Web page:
Turkey brine adds both flavor and moisture to roast turkey!
A brine is very easy to make with salt, sugar, fresh (or dried) herbs/spices, and a hint of citrus. Once you learn how to brine a turkey, you’ll never want to prepare it any other way.
Simply mix the brine, cool, and let the turkey soak overnight.
What is Turkey Brine?
Brine is a liquid, usually water, that is heavily salted/seasoned. This easy turkey brine recipe is a salt and sugar mixture that a whole turkey (or even just a breast) is soaked or brined in.
The ingredients in this turkey brine are salt, brown sugar, and water but also add more flavor with herbs and a bit of citrus.
- Try additional flavors like onions or lemons (or just orange peel or lemon peel).
- Swap the water for apple juice or apple cider (not apple cider vinegar).
- Add other spices and herbs like allspice berries.
Dry Brine vs. Wet Brine
There are two types of brine, wet brine and dry brine.
This recipe is for a wet brine where the salt and spices are in water or liquid.
A dry brine is a salt (and sometimes sugar) mixture with herbs/spices that is rubbed directly on the skin without water and refrigerated (usually overnight or longer). It’s sometimes called salting the turkey.
Why Brine a Turkey?
Brining makes a very flavorful turkey and makes the meat incredibly tender and juicy. The secret is in the salt, which dissolves some of the proteins.
This easy turkey brine is a simple mixture that adds some extra flavor too, everyone will wonder what magic you used to make such a perfect Thanksgiving turkey!
Turkey brine does infuse the meat but it does not make the meat taste overly salty, just seasoned!
How to Make Turkey Brine
Thaw the turkey if needed and ensure you have a container large enough for your turkey. The brine below should be enough for a 12-15lb bird. If yours is larger you might like to make extra or add extra water to ensure it is completely is covered.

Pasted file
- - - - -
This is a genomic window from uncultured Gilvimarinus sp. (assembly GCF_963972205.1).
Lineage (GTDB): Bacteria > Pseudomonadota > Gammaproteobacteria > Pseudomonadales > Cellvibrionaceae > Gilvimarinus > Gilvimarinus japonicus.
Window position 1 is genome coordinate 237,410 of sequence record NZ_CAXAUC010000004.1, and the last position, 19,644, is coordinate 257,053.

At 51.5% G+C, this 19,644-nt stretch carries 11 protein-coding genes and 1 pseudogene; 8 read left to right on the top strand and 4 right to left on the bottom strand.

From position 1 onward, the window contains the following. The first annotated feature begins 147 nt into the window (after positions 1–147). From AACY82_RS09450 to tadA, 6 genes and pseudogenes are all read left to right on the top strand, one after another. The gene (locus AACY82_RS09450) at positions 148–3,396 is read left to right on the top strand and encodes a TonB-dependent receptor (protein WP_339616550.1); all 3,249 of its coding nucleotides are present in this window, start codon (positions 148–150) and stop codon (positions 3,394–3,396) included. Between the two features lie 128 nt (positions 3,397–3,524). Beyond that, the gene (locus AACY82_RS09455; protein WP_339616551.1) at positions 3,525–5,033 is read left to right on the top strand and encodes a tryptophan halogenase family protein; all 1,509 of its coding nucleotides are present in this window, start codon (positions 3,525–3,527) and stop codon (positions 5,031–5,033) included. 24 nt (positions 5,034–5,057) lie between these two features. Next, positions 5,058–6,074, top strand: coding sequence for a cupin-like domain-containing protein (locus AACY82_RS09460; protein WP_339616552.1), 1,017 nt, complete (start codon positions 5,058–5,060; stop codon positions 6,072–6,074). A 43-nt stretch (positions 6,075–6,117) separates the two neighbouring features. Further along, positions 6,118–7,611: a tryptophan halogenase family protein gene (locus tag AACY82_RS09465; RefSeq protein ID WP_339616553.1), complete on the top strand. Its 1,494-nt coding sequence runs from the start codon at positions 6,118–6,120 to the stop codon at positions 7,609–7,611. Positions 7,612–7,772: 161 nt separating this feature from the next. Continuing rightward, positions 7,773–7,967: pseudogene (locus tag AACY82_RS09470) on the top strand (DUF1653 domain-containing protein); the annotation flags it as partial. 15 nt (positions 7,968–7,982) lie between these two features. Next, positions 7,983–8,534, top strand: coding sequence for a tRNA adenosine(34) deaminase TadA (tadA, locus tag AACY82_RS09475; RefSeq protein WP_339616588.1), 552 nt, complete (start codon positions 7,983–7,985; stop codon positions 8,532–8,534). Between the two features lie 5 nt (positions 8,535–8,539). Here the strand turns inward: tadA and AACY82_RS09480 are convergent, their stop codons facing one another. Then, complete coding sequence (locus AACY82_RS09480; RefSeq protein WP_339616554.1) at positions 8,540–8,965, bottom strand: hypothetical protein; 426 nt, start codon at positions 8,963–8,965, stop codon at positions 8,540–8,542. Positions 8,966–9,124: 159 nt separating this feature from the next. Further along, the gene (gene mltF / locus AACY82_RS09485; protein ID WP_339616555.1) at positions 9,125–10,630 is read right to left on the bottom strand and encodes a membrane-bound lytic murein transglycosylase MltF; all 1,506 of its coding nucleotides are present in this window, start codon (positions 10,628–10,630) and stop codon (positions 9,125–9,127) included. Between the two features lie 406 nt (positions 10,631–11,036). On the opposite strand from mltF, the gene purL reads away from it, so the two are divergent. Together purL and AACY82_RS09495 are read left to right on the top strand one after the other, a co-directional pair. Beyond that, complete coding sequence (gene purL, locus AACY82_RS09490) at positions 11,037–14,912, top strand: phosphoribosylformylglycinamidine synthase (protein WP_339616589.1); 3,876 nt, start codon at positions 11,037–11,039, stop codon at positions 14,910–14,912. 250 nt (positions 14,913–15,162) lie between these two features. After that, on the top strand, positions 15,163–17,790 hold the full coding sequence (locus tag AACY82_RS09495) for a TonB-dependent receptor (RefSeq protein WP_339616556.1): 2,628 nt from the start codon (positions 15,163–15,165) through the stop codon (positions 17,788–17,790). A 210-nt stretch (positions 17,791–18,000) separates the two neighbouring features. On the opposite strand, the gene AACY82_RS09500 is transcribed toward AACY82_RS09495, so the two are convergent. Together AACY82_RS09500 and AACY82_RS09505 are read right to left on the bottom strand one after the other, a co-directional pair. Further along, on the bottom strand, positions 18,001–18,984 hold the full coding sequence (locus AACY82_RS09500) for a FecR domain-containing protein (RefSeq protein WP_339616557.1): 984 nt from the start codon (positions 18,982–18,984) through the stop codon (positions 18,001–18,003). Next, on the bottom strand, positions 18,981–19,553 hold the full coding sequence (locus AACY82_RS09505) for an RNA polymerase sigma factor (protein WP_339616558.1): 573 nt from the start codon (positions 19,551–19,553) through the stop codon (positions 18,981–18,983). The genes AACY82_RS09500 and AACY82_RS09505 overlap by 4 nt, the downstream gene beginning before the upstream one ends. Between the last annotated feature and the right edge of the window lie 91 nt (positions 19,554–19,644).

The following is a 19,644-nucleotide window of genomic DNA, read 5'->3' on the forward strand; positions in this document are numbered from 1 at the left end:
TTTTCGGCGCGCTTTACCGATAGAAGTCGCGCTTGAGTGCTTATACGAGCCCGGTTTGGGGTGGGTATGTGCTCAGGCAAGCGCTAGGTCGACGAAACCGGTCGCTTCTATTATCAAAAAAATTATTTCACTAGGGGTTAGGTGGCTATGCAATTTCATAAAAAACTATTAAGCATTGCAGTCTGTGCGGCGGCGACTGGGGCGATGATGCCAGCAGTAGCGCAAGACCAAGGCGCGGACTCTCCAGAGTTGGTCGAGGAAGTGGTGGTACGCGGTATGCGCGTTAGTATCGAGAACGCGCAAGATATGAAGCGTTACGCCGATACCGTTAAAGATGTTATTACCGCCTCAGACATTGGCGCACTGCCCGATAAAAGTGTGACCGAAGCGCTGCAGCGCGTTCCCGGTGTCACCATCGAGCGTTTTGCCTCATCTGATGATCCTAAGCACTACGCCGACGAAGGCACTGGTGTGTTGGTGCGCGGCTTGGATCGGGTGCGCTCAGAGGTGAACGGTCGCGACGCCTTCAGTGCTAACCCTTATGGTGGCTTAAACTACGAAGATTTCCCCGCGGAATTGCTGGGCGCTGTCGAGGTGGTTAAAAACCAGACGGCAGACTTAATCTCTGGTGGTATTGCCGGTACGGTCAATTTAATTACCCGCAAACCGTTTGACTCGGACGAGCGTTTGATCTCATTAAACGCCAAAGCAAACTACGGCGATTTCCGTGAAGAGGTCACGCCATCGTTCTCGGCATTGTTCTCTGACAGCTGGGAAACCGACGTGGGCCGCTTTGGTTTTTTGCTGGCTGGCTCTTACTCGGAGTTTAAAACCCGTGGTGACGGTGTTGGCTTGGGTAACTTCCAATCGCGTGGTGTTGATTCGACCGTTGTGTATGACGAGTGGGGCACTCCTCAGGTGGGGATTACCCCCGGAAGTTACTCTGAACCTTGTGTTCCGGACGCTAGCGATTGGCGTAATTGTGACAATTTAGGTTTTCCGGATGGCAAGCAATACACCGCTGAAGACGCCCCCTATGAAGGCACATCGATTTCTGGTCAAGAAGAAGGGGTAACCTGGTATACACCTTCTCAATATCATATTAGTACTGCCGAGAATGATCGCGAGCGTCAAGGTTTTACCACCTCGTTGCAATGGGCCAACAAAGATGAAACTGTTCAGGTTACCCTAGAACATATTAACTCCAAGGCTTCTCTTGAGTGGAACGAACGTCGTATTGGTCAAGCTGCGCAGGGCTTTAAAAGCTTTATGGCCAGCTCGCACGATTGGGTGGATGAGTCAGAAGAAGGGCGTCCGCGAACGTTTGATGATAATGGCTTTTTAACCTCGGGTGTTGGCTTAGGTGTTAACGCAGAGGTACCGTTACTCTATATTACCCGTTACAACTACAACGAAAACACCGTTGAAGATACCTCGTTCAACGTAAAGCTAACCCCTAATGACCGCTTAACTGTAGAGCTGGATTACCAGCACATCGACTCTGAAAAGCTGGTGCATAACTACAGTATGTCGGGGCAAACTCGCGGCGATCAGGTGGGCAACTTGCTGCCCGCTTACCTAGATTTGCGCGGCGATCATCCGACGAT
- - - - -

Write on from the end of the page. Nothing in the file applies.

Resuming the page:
- Add all of the brine ingredients (per the recipe below) to a large pot and bring to a boil on the stove. Stir and simmer until the sugar and salt are dissolved.
- Cool the brine completely before using, I add a couple of handfuls of ice to cool it faster.
How to Brine a Turkey
- Remove any giblets from inside the cavity.
- Place the turkey in a brining bag, a large container, or a clean bucket. Add the cold brine and refrigerate for up to 24 hours turning occasionally if needed.
- Remove the turkey from the brine and discard any remaining brine and the herbs in the brine, it cannot be reused. Pat the turkey dry with paper towels and oven roast the turkey per your favorite recipe until the juices run clear and a meat thermometer registers 165°F.
Tips for Safe Brining
- Ensure the brine is cool before adding to the turkey.
- Store turkey in the refrigerator while it brines (not at room temperature).
- Ensure turkey is sealed or covered in the fridge so it doesn’t contaminate other foods.
- Do not brine longer than 2 days (I recommend up to 24 hours).
- If rinsing the turkey, remove all items such as dishes and dishcloths from around the sink area and cover the area around your sink with paper towels to avoid cross-contamination according to the USDA.
- Ensure the turkey meat (and the center of the stuffing if you’re stuffing the turkey) reaches 165°F.